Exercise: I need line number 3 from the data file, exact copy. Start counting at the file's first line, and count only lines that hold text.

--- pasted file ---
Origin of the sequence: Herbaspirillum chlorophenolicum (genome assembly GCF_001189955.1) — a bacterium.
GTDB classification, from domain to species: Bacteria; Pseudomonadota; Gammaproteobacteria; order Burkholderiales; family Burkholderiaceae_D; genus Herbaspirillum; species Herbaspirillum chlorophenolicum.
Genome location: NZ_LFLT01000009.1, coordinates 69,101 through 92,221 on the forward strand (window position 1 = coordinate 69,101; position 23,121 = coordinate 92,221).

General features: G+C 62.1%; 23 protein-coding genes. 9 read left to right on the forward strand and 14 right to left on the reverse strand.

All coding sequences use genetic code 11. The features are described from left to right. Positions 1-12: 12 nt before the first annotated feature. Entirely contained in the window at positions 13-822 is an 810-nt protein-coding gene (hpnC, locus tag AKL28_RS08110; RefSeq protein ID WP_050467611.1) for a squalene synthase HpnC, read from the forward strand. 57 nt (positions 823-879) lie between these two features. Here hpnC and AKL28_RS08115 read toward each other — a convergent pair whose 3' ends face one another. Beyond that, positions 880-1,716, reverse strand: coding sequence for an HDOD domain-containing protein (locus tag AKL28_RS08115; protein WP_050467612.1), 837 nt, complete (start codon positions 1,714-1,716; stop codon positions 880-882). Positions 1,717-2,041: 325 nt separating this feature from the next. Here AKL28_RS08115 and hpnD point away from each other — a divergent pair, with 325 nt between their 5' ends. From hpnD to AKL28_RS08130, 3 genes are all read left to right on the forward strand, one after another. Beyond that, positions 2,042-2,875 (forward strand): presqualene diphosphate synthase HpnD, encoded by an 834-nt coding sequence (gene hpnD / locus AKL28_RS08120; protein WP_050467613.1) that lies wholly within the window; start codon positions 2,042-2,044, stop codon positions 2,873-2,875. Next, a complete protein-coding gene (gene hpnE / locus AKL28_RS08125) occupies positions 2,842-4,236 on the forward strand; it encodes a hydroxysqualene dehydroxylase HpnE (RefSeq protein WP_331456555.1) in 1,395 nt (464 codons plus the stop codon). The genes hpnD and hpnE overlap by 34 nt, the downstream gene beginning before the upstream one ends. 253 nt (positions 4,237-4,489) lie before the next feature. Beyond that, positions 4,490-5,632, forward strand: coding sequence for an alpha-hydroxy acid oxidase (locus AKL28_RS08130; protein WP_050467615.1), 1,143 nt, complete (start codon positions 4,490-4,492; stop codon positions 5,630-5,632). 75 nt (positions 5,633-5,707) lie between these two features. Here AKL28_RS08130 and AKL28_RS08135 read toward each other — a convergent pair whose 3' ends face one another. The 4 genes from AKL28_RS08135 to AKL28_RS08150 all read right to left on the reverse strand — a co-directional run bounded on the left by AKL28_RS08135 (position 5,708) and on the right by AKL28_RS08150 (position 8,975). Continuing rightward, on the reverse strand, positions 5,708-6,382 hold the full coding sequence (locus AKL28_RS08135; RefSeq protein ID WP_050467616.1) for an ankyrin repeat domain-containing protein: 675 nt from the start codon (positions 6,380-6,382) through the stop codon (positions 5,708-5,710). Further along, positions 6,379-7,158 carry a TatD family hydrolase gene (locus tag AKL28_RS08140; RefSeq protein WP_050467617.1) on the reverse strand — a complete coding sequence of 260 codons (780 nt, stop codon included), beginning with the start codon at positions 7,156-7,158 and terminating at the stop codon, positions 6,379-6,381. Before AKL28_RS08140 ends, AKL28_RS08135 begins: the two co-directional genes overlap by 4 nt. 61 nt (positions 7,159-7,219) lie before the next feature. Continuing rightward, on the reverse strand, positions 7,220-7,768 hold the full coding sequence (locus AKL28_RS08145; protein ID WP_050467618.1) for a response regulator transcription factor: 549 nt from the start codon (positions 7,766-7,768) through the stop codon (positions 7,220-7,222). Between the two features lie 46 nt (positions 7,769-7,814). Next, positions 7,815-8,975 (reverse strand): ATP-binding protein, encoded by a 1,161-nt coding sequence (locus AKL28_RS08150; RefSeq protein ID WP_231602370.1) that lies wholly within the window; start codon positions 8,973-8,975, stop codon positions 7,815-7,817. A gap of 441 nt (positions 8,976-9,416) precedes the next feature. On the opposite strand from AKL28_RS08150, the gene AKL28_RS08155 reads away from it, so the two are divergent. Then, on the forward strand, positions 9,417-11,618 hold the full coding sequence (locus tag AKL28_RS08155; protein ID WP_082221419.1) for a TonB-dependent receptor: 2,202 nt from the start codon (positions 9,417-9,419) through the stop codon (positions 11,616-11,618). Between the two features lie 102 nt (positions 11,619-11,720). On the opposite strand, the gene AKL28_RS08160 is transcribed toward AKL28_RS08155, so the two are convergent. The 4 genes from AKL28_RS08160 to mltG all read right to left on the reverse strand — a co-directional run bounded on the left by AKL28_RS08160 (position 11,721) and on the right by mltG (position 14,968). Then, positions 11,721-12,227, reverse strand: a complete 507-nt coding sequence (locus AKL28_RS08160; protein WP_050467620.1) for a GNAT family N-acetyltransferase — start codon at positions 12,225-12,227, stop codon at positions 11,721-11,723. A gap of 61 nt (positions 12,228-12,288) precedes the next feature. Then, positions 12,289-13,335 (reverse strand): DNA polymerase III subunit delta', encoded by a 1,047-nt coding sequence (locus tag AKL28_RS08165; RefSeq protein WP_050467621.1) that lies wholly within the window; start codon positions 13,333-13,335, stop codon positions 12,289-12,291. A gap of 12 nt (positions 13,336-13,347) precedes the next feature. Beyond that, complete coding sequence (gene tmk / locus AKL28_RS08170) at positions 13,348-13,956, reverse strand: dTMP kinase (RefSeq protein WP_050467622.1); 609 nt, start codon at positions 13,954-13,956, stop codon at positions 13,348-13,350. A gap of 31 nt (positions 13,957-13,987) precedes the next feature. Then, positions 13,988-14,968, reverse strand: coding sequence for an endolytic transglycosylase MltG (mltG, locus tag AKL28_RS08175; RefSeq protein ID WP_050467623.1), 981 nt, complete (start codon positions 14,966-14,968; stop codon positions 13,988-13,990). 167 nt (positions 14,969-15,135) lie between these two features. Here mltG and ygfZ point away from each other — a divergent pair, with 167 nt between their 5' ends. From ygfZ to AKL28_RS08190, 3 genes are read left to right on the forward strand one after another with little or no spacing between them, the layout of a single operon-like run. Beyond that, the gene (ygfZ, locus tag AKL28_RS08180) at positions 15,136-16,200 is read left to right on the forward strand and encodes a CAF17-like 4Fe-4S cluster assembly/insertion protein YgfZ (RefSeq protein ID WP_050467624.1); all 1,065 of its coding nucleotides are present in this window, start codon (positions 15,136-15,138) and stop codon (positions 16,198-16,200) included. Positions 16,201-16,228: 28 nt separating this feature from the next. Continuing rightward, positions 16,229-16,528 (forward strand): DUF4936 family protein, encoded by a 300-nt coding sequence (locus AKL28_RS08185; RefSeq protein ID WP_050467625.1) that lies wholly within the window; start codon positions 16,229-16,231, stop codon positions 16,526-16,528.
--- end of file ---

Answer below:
Genome location: NZ_LFLT01000009.1, coordinates 69,101 through 92,221 on the forward strand (window position 1 = coordinate 69,101; position 23,121 = coordinate 92,221).